Bedtime Math




Daily problem can help kids make math a habit.

What parents need to know

Positive messages

Kids can gain confidence by solving simple math problems, which helps prepare them to deal with mathematical situations in their daily lives.

Violence & scariness
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Sexy stuff
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Drinking, drugs, & smoking
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Parents Need to Know

Parents need to know that Bedtime Math provides a daily math problem for different age groups, generally pre-K, K–Grade 2, and Grade 2 and up, although specific ages aren't listed. The site's intent is to make math a regular occurrence for families. Answers are included, so kids won't get too frustrated if they can't figure a problem out; parents may want to read the problem to their children to make it more challenging. Kids can share items on social media but can't interact with others on the site; for additional information on the site's use of personal information, be sure to check out its privacy policy

What kids can learn



  • arithmetic
  • estimation
  • measurement
  • numbers


Thinking & Reasoning

  • logic
  • problem solving
  • solving puzzles

Engagement, Approach, Support


This creative twist on the typical bedtime story is a novel way to mix up nighttime routines -- and encourage kids to practice math skills.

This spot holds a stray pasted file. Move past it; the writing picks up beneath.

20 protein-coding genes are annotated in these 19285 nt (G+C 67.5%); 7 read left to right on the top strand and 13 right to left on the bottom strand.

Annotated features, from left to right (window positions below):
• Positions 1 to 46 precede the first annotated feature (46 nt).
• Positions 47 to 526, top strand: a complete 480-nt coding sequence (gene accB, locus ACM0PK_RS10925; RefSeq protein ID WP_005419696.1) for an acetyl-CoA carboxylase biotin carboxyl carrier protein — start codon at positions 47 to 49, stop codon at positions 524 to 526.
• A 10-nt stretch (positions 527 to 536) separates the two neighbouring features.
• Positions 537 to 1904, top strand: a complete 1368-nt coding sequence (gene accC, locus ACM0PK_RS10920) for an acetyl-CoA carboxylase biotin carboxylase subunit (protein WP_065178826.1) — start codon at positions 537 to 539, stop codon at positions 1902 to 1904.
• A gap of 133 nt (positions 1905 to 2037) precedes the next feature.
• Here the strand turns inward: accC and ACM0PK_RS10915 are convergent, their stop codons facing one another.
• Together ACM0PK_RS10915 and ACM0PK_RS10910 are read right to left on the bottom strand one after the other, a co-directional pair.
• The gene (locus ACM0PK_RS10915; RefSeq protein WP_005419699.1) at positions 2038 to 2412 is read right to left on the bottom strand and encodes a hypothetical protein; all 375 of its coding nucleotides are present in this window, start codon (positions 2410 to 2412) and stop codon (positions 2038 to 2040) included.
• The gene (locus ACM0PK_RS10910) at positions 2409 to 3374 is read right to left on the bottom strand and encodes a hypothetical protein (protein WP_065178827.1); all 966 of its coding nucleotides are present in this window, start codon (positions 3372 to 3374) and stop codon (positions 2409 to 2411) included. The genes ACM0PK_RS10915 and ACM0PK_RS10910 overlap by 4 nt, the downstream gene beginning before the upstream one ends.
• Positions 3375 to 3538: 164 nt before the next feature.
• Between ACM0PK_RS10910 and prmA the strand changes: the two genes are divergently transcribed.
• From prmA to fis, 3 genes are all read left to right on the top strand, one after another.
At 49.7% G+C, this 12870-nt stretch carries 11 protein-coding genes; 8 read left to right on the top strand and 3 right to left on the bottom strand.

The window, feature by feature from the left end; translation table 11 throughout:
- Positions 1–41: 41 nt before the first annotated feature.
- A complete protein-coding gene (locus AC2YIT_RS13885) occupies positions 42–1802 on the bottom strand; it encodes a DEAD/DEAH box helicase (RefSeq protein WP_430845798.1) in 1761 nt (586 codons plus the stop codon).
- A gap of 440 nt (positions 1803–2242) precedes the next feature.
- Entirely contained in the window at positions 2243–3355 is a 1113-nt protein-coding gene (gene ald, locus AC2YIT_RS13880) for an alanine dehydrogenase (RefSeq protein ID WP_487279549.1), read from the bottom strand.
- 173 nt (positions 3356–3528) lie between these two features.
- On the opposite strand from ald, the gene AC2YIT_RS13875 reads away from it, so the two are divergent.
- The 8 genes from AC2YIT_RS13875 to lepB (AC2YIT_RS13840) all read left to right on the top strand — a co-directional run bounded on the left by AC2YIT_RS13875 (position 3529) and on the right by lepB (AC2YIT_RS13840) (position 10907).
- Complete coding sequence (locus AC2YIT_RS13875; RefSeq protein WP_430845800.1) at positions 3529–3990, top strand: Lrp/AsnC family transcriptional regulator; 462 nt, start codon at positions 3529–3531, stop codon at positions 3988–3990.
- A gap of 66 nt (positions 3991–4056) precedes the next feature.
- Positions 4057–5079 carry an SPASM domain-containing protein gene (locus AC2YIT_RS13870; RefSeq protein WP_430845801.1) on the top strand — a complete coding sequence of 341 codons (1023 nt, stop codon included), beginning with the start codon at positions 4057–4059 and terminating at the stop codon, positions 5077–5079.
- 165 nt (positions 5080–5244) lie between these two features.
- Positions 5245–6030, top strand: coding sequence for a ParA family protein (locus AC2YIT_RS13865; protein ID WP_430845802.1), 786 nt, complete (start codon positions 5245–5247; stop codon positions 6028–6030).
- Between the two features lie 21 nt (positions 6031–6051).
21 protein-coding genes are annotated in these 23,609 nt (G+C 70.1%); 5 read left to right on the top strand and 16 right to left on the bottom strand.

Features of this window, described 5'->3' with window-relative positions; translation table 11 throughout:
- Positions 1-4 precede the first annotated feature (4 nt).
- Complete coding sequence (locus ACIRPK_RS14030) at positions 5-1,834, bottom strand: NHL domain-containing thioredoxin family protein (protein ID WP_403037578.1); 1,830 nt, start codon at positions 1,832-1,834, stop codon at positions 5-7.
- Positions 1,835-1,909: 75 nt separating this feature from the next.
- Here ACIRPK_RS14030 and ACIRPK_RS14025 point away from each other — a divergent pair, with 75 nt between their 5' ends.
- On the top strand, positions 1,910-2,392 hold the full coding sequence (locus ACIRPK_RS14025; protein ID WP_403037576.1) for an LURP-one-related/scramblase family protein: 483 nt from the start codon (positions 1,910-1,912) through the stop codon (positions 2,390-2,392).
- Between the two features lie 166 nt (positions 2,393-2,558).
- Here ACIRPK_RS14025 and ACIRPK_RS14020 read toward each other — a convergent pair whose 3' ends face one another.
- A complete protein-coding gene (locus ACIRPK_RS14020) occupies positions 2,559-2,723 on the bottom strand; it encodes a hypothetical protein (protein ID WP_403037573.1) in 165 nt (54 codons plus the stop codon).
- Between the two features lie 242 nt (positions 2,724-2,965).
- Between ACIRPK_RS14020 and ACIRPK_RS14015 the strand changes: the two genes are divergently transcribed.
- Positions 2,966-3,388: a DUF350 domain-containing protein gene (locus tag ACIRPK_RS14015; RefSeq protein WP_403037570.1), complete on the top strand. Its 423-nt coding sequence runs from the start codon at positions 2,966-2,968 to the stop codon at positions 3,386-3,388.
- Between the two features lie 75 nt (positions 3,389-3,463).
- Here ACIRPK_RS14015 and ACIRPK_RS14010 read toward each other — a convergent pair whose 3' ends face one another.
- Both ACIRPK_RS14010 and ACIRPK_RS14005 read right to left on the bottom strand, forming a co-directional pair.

Learning Approach

Solving simple math problems, such as calculating a percentage off a price or how to multiply the cost of takeout food, will help kids connect math to everyday life.


The site sponsors a Crazy8s after-school math club that schools and public libraries can sign up to host. It also offers a summer reading program, a book series, a blog, an app, and a guide for teachers to show parents how to use the site.

What kids can learn



  • arithmetic
  • estimation
  • measurement
  • numbers


Thinking & Reasoning

  • logic
  • problem solving
  • solving puzzles

Kids can learn about how to solve math problems by thinking -- and potentially talking -- them through with an adult. (Writing the process down is OK, too.) Problems for younger kids involve addition, subtraction, and a single step, while older kids may need multiplication, division, and multiple steps to solve their problems. Parents will need to determine which question is best suited for their child; the site doesn't offer specific guidance. With a little help from Mom and Dad and some practice on Bedtime Math, kids will come up with mental math solutions that will help them prepare for real-life situations that involve mathematical calculations.